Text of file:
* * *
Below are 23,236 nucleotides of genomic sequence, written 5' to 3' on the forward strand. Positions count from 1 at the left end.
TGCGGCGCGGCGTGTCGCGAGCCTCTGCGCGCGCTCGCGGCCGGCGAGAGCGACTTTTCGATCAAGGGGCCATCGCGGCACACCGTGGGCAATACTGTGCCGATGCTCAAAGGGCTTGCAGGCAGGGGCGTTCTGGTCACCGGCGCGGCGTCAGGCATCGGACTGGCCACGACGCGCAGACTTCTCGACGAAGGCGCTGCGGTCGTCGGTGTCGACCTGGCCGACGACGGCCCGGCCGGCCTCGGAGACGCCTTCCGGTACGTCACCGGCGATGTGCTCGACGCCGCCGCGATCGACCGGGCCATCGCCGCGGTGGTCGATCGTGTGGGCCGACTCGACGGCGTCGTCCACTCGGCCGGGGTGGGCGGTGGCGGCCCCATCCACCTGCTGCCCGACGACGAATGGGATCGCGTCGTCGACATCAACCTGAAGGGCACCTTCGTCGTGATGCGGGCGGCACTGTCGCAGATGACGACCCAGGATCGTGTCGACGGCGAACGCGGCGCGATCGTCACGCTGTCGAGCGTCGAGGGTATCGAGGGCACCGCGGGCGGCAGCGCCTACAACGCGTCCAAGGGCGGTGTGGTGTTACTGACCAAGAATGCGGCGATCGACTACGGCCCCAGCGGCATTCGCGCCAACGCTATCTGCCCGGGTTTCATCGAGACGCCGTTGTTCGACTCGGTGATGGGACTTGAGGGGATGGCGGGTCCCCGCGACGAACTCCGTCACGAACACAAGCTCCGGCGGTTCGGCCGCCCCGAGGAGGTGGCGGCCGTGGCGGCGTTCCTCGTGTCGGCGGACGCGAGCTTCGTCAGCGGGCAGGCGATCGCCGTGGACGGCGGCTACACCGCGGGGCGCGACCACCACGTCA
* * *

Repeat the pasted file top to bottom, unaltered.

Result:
Below are 23,236 nucleotides of genomic sequence, written 5' to 3' on the forward strand. Positions count from 1 at the left end.
TGCGGCGCGGCGTGTCGCGAGCCTCTGCGCGCGCTCGCGGCCGGCGAGAGCGACTTTTCGATCAAGGGGCCATCGCGGCACACCGTGGGCAATACTGTGCCGATGCTCAAAGGGCTTGCAGGCAGGGGCGTTCTGGTCACCGGCGCGGCGTCAGGCATCGGACTGGCCACGACGCGCAGACTTCTCGACGAAGGCGCTGCGGTCGTCGGTGTCGACCTGGCCGACGACGGCCCGGCCGGCCTCGGAGACGCCTTCCGGTACGTCACCGGCGATGTGCTCGACGCCGCCGCGATCGACCGGGCCATCGCCGCGGTGGTCGATCGTGTGGGCCGACTCGACGGCGTCGTCCACTCGGCCGGGGTGGGCGGTGGCGGCCCCATCCACCTGCTGCCCGACGACGAATGGGATCGCGTCGTCGACATCAACCTGAAGGGCACCTTCGTCGTGATGCGGGCGGCACTGTCGCAGATGACGACCCAGGATCGTGTCGACGGCGAACGCGGCGCGATCGTCACGCTGTCGAGCGTCGAGGGTATCGAGGGCACCGCGGGCGGCAGCGCCTACAACGCGTCCAAGGGCGGTGTGGTGTTACTGACCAAGAATGCGGCGATCGACTACGGCCCCAGCGGCATTCGCGCCAACGCTATCTGCCCGGGTTTCATCGAGACGCCGTTGTTCGACTCGGTGATGGGACTTGAGGGGATGGCGGGTCCCCGCGACGAACTCCGTCACGAACACAAGCTCCGGCGGTTCGGCCGCCCCGAGGAGGTGGCGGCCGTGGCGGCGTTCCTCGTGTCGGCGGACGCGAGCTTCGTCAGCGGGCAGGCGATCGCCGTGGACGGCGGCTACACCGCGGGGCGCGACCACCACGTCA